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This worked great for me, where was simply import traceback; traceback.print_stack() – John Lehmann Jun 2 '15 at 15:48
traceback -l gives you a list of predefined python scripts you can use, and is one of them. If you are using your own (for instance to write stack trace to a file) it might be wise to use a different name. – johndodo Nov 11 '15 at 10:14
Important tip: run apt-get install gdb python-dbg (or equivalent) before running pyrasite, otherwise it will silently fail. Works like a charm otherwise! – johndodo Nov 11 '15 at 10:56

It's worth looking at Pydb, "an expanded version of the Python debugger loosely based on the gdb command set". It includes signal managers which can take care of starting the debugger when a specified signal is sent.

A 2006 Summer of Code project looked at adding remote-debugging features to pydb in a module called mpdb.

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Seems it's gone through two (1) rewrites (2) without adding the attach-by-PID feature I was looking for... – Nickolay Apr 26 '15 at 18:01

I was looking for a while for a solution to debug my threads and I found it here thanks to haridsv. I use slightly simplified version employing the traceback.print_stack():

import sys, traceback, signal
import threading
import os

def dumpstacks(signal, frame):
  id2name = dict((th.ident, for th in threading.enumerate())
  for threadId, stack in sys._current_frames().items():

signal.signal(signal.SIGQUIT, dumpstacks)

os.killpg(os.getpgid(0), signal.SIGQUIT)

For my needs I also filter threads by name.

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I hacked together some tool which attaches into a running Python process and injects some code to get a Python shell.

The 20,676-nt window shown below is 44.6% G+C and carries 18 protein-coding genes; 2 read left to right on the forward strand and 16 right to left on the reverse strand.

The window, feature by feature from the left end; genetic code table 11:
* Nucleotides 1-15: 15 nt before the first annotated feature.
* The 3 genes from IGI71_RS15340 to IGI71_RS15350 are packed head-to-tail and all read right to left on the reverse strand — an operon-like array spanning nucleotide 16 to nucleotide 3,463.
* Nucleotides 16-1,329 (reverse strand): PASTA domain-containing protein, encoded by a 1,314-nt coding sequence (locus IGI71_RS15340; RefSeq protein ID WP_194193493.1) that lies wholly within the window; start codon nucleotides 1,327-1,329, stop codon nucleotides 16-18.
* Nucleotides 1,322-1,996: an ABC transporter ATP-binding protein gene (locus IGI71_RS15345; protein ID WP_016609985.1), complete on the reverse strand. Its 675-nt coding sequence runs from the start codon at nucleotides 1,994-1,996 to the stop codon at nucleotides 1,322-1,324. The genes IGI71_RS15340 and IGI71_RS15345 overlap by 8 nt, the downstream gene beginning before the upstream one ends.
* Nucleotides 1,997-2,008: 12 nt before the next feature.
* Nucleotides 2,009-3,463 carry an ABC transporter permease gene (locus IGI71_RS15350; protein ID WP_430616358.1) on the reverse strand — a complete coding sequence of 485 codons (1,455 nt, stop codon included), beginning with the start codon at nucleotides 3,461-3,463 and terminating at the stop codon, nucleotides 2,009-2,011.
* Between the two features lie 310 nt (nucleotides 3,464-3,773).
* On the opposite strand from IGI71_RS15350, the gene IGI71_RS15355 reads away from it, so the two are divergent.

See here:

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Note: it's not obvious how to build this. Thanks for the links you've put in README though: pyrasite worked perfectly! – Nickolay Apr 26 '15 at 17:47

pyringe is a debugger that can interact with running python processes, print stack traces, variables, etc. without any a priori setup.

While I've often used the signal handler solution in the past, it can still often be difficult to reproduce the issue in certain environments.

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Apparently it's incompatible with certain gdb builds (e.g. the one I had installed on ubuntu): , requiring rebuilding manually. Another debugger, pyrasite, worked like a charm for me. – Nickolay Apr 26 '15 at 18:09

There is no way to hook into a running python process and get reasonable results. What I do if processes lock up is hooking strace in and trying to figure out what exactly is happening.

Unfortunately often strace is the observer that "fixes" race conditions so that the output is useless there too.

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Yeah, this is true. It is a shame though thad pdb does not support attaching to a running process... – Bartosz Radaczyński Sep 25 '08 at 10:15